The Government strongly emphasizes that the Federal Rules of Civil Procedure do not expressly provide for a motion to suppress as do the Federal Rules of Criminal Procedure. From this fact, the Government argues that the motion to suppress was clearly improper in the forfeiture proceeding. In spite of the failure to refer to a motion to suppress in the Civil Rules, we overrule this contention of the Government.
Seymour B. Bierman is, and at the time of the trial herein was, a special agent of the United States Internal Revenue Service. He had no personal knowledge of the facts in this case. Claimant Rita Leader caused a subpoena to be served upon Bierman. He appeared at the trial pursuant to the subpoena. The Government moved to quash the subpoena and the trial court granted such motion.
Claimant admits that she desired to have Bierman testify as an expert witness claiming that in another case, he testified upon behalf of the Government as to the sum of money a bookmaker would need in operating his business.
Claimant admits that it is beyond the power of a trial court to require a witness to educate himself but argues the Court does have the power to compel a witness to state an opinion already formed. No cases or authorities are cited for this novel approach.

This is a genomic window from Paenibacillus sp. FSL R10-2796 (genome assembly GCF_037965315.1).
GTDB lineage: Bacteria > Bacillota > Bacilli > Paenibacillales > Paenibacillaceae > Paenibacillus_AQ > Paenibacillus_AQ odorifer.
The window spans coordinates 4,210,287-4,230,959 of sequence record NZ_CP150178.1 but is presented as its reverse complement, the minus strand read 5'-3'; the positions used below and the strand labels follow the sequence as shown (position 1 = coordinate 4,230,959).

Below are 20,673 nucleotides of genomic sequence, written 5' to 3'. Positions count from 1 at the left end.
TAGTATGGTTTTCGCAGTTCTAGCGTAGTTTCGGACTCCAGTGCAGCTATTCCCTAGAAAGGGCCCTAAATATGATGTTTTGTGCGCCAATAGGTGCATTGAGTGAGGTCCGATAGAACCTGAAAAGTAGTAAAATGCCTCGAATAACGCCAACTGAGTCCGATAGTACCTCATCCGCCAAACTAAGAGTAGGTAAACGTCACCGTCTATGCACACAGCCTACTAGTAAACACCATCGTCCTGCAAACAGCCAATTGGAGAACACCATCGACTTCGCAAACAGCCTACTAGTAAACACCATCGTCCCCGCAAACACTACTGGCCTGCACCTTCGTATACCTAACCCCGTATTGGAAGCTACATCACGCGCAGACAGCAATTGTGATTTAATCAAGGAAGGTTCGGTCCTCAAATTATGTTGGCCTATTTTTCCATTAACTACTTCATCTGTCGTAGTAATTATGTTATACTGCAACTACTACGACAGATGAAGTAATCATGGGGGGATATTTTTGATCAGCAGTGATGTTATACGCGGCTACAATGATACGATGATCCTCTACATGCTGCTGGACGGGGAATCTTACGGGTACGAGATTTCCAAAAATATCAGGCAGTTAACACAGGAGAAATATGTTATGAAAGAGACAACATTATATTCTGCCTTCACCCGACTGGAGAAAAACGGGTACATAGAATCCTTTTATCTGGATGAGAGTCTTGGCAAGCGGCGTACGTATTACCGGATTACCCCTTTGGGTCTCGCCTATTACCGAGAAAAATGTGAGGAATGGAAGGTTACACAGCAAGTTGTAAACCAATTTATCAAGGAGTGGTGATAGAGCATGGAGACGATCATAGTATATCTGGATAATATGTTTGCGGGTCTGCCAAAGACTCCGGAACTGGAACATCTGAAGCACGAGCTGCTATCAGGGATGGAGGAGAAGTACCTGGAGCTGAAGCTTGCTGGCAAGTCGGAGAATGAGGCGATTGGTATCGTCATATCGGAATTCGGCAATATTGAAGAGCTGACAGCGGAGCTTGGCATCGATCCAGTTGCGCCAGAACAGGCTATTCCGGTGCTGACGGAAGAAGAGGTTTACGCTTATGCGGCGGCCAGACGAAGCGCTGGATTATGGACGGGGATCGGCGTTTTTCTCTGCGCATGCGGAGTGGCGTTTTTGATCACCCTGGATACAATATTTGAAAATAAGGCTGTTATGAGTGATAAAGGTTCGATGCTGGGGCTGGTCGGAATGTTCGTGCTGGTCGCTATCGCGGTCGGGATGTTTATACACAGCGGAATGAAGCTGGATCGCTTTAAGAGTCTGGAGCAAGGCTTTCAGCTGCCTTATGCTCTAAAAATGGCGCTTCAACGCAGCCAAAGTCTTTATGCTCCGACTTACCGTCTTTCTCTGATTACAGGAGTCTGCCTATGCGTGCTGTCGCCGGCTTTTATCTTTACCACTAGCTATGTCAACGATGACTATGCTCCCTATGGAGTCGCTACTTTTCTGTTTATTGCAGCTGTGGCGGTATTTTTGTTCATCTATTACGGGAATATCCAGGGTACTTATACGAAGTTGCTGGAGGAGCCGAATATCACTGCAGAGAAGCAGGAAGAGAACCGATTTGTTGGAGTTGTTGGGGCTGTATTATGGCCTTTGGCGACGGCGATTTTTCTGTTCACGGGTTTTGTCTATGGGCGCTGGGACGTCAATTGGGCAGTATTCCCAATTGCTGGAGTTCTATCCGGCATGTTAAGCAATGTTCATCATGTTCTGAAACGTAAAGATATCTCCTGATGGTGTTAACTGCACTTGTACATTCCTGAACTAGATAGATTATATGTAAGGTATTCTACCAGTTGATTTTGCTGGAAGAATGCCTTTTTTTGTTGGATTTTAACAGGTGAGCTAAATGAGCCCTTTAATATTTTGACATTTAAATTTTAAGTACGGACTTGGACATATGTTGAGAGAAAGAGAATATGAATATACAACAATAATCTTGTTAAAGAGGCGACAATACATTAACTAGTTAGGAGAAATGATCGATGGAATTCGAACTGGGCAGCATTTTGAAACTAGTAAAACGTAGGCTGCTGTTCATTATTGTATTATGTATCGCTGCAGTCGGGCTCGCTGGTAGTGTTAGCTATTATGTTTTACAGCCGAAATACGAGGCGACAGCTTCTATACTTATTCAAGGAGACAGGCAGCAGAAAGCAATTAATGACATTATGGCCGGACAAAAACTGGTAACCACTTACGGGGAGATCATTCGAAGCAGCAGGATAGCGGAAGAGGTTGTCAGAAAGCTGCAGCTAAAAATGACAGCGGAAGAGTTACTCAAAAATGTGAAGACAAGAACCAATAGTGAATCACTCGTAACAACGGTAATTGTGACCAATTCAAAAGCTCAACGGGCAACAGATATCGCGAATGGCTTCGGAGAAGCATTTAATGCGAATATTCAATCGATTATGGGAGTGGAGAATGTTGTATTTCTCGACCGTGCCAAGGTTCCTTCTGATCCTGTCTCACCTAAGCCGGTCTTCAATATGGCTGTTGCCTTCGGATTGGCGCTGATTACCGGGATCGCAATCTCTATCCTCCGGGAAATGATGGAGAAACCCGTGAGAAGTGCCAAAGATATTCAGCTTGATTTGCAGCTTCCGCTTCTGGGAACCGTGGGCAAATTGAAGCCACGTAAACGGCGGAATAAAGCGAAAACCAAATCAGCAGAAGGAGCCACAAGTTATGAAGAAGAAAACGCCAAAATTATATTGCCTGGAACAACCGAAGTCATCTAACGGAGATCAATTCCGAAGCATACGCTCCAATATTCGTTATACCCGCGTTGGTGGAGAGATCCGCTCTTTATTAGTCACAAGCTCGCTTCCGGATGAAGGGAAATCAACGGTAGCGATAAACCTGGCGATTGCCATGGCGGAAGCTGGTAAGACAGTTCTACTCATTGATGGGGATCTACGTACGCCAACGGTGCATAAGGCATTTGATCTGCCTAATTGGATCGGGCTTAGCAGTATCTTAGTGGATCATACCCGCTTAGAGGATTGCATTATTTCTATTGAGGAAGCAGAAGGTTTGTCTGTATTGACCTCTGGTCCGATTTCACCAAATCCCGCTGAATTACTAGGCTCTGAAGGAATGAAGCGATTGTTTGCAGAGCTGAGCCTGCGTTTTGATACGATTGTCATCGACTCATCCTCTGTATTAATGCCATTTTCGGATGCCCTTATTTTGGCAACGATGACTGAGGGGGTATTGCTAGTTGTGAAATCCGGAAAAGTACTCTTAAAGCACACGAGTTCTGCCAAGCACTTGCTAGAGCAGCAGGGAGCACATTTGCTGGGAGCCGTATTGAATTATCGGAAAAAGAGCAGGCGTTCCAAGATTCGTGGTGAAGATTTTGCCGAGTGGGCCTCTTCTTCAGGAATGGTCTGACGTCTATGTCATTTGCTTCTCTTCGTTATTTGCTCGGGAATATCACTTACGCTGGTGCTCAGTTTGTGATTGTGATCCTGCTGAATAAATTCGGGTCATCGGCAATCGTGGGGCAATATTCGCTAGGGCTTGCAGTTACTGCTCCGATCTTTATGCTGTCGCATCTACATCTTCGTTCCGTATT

We hold that it was entirely within the discretion of the trial judge as to whether an employee of the United States Government could be compelled to give expert testimony at the instance of an adverse party to the proceeding. Surely, in this case, there was no abuse of discretion.
The judgment below is reversed and remanded for further proceedings consistent with this opinion.
Section 7302 of the Internal Revenue Code of 1954 provides in pertinent part: "It shall be unlawful to have or possess any property intended for use in violating the provisions of the internal revenue laws, or regulations prescribed under such laws, or which has been so used, and no property rights shall exist in any such property." 26 U.S.C.A. § 7302
Section 4411 of the Internal Revenue Code of 1954 imposes a special tax of $50 annually on any person engaged in receiving wagers; Section 4412 of the Code requires such person to register his place of business with the Internal Revenue Service; Section 4901 of the Code prohibits carrying on a wagering business without first having paid the special tax imposed by Section 4411.
Rita Leader testified that in the normal course of events, most of the $3000 cash loan would have been used to cash checks by Monday, October 20, 1958
Testimony disclosed that a scratch sheet is a record of horses running at the various tracks on a given date, and is often used by bettors in placing bets on horse races